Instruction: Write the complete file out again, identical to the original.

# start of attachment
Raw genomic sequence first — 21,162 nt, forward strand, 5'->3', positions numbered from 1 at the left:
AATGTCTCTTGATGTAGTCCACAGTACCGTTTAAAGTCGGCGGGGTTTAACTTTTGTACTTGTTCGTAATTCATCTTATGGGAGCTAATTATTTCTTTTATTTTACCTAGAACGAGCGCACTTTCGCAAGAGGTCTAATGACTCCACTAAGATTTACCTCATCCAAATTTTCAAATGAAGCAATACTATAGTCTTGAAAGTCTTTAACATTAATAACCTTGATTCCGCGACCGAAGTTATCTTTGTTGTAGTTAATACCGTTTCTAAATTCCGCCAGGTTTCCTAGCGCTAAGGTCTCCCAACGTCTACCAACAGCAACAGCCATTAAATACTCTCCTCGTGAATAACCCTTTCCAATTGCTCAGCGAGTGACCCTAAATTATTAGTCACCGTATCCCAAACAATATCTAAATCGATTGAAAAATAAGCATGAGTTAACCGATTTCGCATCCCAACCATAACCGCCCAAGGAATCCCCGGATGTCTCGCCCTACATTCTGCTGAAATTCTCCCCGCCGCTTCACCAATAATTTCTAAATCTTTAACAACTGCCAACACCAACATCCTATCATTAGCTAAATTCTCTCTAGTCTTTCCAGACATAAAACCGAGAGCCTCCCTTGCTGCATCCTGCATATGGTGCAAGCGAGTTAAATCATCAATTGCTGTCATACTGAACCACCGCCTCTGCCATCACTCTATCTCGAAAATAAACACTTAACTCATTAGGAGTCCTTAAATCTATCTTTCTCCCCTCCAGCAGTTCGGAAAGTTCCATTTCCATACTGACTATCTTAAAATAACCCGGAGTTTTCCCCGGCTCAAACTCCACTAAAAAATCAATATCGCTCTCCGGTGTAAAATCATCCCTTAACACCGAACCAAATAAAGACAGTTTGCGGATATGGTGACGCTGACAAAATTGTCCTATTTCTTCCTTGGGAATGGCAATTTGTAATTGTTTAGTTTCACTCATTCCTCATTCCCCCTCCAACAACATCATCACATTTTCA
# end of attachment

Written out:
Raw genomic sequence first — 21,162 nt, forward strand, 5'->3', positions numbered from 1 at the left:
AATGTCTCTTGATGTAGTCCACAGTACCGTTTAAAGTCGGCGGGGTTTAACTTTTGTACTTGTTCGTAATTCATCTTATGGGAGCTAATTATTTCTTTTATTTTACCTAGAACGAGCGCACTTTCGCAAGAGGTCTAATGACTCCACTAAGATTTACCTCATCCAAATTTTCAAATGAAGCAATACTATAGTCTTGAAAGTCTTTAACATTAATAACCTTGATTCCGCGACCGAAGTTATCTTTGTTGTAGTTAATACCGTTTCTAAATTCCGCCAGGTTTCCTAGCGCTAAGGTCTCCCAACGTCTACCAACAGCAACAGCCATTAAATACTCTCCTCGTGAATAACCCTTTCCAATTGCTCAGCGAGTGACCCTAAATTATTAGTCACCGTATCCCAAACAATATCTAAATCGATTGAAAAATAAGCATGAGTTAACCGATTTCGCATCCCAACCATAACCGCCCAAGGAATCCCCGGATGTCTCGCCCTACATTCTGCTGAAATTCTCCCCGCCGCTTCACCAATAATTTCTAAATCTTTAACAACTGCCAACACCAACATCCTATCATTAGCTAAATTCTCTCTAGTCTTTCCAGACATAAAACCGAGAGCCTCCCTTGCTGCATCCTGCATATGGTGCAAGCGAGTTAAATCATCAATTGCTGTCATACTGAACCACCGCCTCTGCCATCACTCTATCTCGAAAATAAACACTTAACTCATTAGGAGTCCTTAAATCTATCTTTCTCCCCTCCAGCAGTTCGGAAAGTTCCATTTCCATACTGACTATCTTAAAATAACCCGGAGTTTTCCCCGGCTCAAACTCCACTAAAAAATCAATATCGCTCTCCGGTGTAAAATCATCCCTTAACACCGAACCAAATAAAGACAGTTTGCGGATATGGTGACGCTGACAAAATTGTCCTATTTCTTCCTTGGGAATGGCAATTTGTAATTGTTTAGTTTCACTCATTCCTCATTCCCCCTCCAACAACATCATCACATTTTCA